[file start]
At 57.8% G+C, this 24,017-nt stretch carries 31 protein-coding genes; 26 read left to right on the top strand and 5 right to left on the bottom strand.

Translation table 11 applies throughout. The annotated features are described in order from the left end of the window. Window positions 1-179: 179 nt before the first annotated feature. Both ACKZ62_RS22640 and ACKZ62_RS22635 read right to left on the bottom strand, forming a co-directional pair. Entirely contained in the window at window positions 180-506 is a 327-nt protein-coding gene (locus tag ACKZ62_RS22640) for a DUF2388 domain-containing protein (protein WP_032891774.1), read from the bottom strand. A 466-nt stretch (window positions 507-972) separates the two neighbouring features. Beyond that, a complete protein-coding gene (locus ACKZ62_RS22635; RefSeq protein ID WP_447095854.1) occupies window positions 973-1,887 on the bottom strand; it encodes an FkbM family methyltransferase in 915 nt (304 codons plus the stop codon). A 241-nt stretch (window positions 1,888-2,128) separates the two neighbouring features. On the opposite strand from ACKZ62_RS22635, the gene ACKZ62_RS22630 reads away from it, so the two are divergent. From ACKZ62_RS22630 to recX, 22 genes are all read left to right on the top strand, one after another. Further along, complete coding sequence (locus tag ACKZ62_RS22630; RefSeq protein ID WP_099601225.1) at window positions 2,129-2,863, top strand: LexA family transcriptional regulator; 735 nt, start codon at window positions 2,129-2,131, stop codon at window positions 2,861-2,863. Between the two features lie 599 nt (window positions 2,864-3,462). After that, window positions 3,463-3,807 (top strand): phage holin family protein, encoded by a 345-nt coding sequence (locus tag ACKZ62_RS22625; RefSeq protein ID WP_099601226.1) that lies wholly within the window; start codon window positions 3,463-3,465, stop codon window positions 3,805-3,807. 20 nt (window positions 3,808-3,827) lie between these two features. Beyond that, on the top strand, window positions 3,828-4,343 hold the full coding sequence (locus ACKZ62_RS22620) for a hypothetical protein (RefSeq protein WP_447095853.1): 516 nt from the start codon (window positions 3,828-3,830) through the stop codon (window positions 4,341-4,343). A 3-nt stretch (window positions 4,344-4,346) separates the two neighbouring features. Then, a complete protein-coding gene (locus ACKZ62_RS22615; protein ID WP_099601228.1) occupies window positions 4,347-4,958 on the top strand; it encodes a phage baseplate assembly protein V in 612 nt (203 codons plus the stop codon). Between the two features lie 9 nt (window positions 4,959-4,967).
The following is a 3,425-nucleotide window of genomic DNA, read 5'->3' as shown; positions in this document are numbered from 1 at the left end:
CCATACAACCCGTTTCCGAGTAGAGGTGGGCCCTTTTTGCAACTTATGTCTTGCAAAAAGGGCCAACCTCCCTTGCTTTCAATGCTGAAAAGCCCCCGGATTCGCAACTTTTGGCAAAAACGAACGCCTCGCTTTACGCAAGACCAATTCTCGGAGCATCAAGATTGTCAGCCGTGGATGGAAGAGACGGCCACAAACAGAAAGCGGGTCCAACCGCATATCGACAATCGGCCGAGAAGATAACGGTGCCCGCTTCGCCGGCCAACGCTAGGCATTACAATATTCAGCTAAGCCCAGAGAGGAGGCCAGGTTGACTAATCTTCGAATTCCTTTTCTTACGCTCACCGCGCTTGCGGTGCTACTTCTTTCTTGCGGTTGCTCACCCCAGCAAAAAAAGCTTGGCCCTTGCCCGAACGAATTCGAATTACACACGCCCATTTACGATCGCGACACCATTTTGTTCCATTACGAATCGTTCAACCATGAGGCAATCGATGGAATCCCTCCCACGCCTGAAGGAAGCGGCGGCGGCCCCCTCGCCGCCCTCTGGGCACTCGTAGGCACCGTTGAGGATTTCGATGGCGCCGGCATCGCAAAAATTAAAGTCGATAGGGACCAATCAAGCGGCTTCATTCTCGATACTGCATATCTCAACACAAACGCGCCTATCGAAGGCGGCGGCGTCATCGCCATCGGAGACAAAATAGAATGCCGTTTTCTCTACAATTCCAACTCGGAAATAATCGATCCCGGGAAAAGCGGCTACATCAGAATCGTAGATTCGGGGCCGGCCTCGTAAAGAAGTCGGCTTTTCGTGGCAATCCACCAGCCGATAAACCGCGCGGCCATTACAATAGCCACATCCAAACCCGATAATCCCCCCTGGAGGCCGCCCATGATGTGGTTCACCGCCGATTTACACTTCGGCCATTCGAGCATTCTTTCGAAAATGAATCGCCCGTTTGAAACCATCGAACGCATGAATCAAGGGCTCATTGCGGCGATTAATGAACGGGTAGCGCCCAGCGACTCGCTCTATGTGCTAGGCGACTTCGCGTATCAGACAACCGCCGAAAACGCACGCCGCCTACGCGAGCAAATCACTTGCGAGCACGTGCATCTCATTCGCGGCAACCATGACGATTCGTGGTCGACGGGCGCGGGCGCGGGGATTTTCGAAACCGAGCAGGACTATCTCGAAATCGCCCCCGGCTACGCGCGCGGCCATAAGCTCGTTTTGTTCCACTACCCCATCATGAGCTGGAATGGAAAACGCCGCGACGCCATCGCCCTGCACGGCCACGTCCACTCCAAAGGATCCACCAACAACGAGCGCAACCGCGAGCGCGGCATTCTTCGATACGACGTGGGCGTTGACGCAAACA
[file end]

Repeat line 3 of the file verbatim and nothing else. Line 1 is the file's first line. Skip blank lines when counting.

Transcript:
The following is a 3,425-nucleotide window of genomic DNA, read 5'->3' as shown; positions in this document are numbered from 1 at the left end: